The Good News
In William J. Abraham’s book on evangelism, he points out that when asked what the definition of evangelism is, most Christians naturally construe it to be the “announcing or communicating or proclaiming of the Christian message to those outside the Christian faith.” Dictionaries define evangelism as “the proclamation of the gospel, especially to...individuals, but means of preaching [or] teaching” or it is the “promulgation of the gospel.” The gospel is central as affirmed earlier and is equated with “good news” deriving its name from the Greek word euangelion. It is exactly this euangelion that captivated the hearts of the apostles. They were witnesses of the God-man or “God on the ground” and it is precisely his good news to the world that the apostles were not only instructed to but inspired to share. The good news of Jesus cannot be without His kingdom coming to earth. It is the incarnation that gives evidence of this most fervently. Not too mention Jesus’ public ministry begins with, “Repent, for the kingdom of heaven is at hand (Mat. 4:17).” There is an eschatological element in Jesus’ words. Thus, there is an element of eschatology in evangelism because it is rooted in the gospel of Jesus. Abraham says it this way: “Evangelism [is] related to the gospel of the reign of God that was inaugurated in the life, death, and resurrection of Jesus of Nazareth.” Just as John the Baptist was the forerunner for Jesus, his apostles were to be the successors of his message and ministry. Therefore, evangelism is the succession of Jesus’ good news.
Proclaiming the Good News
The apostles were commissioned and inspired to tell the story of Jesus to other people. They did not deduce their communication to merely being good examples of Jesus, doing as he did. They had to communicate through words. After all, as Donald Whitney notes, “no one is saved by watching a good example.” He adds that one must not forget that the gospel message is most clearly communicated through words, words about the person and work of Jesus Christ. The discipline of evangelism is about being intentional to speak those words. The question is how does one speak those words? It is the question of the methodology in evangelism. One could look to the life of Jesus himself, having all authority given to him. D. Martyn Lloyd Jones points out that Jesus “clearly differentiated between person and person and type and type. […] He does not handle any two people in exactly the same way. [Jesus] when dealing with people in terms of the same truth, dealt with them in different ways and accommodated His way of teaching to the person. He did not vary the truth, but varied the particular method of presentation.” There is no one formula to evangelism. So how does one know the right method? It is imperative not to focus too earnestly on methods because there must be room for the Holy Spirit and His enabling power. It is by this power the believer needs seek in evangelism. R.C. Sproul comments, “The true power, the power that will change [one’s] life, is the power of God the Holy Spirit, and God promises to attend the preaching of His Word with that power. Preaching has no power unless God the Holy Spirit takes His Word and penetrates hearts with it.”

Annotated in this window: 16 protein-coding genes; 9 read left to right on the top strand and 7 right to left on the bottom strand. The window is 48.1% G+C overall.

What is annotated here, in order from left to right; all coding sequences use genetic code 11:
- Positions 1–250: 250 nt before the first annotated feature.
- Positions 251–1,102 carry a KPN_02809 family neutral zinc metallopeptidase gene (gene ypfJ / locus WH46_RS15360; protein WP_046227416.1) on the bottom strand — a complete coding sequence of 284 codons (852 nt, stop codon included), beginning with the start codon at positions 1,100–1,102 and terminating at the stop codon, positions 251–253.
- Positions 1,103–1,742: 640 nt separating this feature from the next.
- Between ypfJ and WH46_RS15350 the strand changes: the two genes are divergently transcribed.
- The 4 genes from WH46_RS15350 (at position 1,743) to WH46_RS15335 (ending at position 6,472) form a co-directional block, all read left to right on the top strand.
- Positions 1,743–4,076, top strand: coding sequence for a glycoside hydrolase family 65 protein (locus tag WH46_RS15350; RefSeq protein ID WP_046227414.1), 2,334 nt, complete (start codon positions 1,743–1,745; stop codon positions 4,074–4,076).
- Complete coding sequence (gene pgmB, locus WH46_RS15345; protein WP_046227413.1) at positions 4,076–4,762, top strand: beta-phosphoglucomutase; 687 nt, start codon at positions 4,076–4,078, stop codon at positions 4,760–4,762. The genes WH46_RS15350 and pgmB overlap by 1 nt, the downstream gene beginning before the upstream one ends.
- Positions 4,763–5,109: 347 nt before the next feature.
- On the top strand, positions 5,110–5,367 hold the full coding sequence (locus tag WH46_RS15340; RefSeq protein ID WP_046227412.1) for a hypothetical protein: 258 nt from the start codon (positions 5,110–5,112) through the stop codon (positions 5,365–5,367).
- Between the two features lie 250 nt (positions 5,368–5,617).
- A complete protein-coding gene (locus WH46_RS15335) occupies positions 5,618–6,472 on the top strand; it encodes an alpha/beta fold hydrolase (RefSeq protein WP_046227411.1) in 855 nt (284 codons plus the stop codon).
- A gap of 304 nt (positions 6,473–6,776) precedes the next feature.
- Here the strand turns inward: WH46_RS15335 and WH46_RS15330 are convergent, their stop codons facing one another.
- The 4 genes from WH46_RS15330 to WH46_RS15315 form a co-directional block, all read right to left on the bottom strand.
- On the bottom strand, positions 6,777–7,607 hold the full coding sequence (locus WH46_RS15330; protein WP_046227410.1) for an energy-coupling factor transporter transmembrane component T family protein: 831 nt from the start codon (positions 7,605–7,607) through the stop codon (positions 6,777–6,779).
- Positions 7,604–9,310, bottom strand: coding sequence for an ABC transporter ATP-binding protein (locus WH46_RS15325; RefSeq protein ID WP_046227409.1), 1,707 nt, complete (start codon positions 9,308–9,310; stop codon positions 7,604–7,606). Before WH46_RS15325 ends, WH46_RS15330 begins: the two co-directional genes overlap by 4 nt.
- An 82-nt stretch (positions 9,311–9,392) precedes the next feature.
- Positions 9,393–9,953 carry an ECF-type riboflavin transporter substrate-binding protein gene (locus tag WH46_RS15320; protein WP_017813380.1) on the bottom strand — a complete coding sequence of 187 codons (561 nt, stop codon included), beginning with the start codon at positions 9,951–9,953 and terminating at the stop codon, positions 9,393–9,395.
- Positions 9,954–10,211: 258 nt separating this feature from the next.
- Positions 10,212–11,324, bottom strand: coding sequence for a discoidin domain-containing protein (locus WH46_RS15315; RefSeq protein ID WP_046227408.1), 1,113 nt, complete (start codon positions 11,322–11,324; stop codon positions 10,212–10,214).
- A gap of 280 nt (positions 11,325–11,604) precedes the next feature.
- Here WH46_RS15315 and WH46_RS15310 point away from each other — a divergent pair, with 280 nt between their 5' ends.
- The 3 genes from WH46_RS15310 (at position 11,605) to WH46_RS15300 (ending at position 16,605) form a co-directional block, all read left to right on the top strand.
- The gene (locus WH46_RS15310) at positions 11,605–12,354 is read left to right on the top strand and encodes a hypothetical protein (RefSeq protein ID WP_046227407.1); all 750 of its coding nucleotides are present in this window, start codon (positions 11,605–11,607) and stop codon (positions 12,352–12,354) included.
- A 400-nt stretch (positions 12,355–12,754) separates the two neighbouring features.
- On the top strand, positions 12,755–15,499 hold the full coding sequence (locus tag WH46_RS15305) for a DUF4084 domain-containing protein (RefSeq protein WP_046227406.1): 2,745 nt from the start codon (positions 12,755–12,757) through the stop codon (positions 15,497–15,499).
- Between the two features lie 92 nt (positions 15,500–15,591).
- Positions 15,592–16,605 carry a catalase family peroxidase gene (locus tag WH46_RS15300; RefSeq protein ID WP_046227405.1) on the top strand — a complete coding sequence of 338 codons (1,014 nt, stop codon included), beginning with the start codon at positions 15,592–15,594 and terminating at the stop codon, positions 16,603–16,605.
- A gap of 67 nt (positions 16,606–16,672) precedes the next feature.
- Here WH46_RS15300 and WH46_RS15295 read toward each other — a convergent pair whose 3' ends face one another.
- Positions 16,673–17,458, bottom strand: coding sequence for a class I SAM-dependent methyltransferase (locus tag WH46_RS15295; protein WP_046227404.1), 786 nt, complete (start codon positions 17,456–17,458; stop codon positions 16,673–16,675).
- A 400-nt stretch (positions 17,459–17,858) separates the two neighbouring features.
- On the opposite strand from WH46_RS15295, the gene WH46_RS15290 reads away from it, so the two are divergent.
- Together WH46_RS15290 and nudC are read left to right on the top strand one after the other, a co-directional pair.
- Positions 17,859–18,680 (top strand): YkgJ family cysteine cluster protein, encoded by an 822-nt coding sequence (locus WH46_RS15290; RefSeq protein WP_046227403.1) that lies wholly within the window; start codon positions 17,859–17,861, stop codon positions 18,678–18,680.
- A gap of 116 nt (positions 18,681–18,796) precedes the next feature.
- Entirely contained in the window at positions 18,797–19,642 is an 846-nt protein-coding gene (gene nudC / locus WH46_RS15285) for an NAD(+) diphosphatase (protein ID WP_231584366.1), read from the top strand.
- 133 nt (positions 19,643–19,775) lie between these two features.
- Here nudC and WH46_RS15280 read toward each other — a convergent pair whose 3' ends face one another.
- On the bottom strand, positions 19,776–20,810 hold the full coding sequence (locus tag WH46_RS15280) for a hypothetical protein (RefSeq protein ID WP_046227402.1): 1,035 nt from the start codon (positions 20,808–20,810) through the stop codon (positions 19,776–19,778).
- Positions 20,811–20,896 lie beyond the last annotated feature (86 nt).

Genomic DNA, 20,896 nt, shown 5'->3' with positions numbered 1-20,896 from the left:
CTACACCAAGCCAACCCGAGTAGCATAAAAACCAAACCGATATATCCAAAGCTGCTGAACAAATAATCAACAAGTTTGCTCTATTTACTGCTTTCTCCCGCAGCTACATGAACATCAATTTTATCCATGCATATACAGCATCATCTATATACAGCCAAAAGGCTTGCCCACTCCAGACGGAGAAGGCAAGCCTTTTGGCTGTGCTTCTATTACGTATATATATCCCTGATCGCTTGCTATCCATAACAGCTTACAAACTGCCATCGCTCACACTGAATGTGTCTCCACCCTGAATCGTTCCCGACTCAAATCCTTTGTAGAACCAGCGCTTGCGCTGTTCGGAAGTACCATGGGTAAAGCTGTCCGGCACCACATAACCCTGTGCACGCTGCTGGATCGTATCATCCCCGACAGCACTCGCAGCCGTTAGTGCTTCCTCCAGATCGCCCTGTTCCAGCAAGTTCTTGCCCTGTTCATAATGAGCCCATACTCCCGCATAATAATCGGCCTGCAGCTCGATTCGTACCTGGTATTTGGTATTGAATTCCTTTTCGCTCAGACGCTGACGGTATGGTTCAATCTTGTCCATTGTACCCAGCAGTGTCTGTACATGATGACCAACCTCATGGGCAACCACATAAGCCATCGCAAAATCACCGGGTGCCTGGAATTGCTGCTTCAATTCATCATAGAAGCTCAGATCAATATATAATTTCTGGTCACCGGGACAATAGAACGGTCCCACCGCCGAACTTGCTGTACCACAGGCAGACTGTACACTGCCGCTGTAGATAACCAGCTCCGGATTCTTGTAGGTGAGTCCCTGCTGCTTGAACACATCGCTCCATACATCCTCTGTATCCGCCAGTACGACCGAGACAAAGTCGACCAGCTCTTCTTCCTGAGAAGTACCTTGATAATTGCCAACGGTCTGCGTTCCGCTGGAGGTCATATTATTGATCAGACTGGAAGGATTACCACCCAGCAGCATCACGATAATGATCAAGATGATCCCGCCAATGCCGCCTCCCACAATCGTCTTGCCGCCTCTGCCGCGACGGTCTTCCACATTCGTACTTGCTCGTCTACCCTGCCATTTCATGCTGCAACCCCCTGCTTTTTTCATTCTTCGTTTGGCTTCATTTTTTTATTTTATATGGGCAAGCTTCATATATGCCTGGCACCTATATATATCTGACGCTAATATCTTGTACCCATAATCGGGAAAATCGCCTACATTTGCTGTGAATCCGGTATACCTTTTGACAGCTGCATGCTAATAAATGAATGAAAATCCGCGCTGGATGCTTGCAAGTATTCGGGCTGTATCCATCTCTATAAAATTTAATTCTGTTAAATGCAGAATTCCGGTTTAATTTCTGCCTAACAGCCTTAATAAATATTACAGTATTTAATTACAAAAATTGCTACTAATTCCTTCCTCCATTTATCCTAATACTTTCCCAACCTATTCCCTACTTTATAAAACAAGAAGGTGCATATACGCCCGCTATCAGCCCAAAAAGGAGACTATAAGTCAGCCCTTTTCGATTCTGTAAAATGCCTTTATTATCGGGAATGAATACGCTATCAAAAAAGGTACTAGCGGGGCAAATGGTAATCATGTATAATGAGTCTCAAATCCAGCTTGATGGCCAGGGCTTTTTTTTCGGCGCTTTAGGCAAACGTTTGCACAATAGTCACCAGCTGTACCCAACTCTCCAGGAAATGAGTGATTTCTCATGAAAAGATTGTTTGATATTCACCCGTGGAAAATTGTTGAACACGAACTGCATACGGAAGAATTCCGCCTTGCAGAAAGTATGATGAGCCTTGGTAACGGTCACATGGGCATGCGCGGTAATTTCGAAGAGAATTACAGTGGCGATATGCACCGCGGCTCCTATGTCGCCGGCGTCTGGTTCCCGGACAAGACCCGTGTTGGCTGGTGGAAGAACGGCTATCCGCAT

It begins with the Spirit of truth illuminating the believer’s heart, mind and body to be a light in a dark world. As the light, our imperative to “go” is embedded so deeply in the indicative of what Christ has done and will do. This is euangelion! This is good news to the world. Evangelism is not incidental or accidental because the gospel of Jesus is neither. Evangelism is being intentional with the supreme task of communicating – from the outflow of holy joy – the gospel of Jesus Christ to the ends of the world.
 Michael Horton, “The Great Announcement” Modern Reformation, Vol. 20, No. 1 2011, pgs 12-19.
 Donald S. Whitney, “Evangelism & the Gospel,” TableTalk, May 2011, pg. 62.
 D.A. Carson, “The Gospel of Jesus Christ,” The Spurgeon Fellowship Journal, Spring 2008, pgs 1-11.
 William J. Abraham, The Logic of Evangelism, (Grand Rapids: Eerdmans, 1989), 41.
 Abraham, 17.
 Whitney, 63.
 D.Martyn Lloyd Jones, Studies In The Sermon On The Mount (Grand Rapids: Eerdmans, 1976), 448-449.
 R.C. Sproul, “John,” St. Andrew’s Expositional Commentary, (Grand Rapids: Reformation Trust, 2009), 304.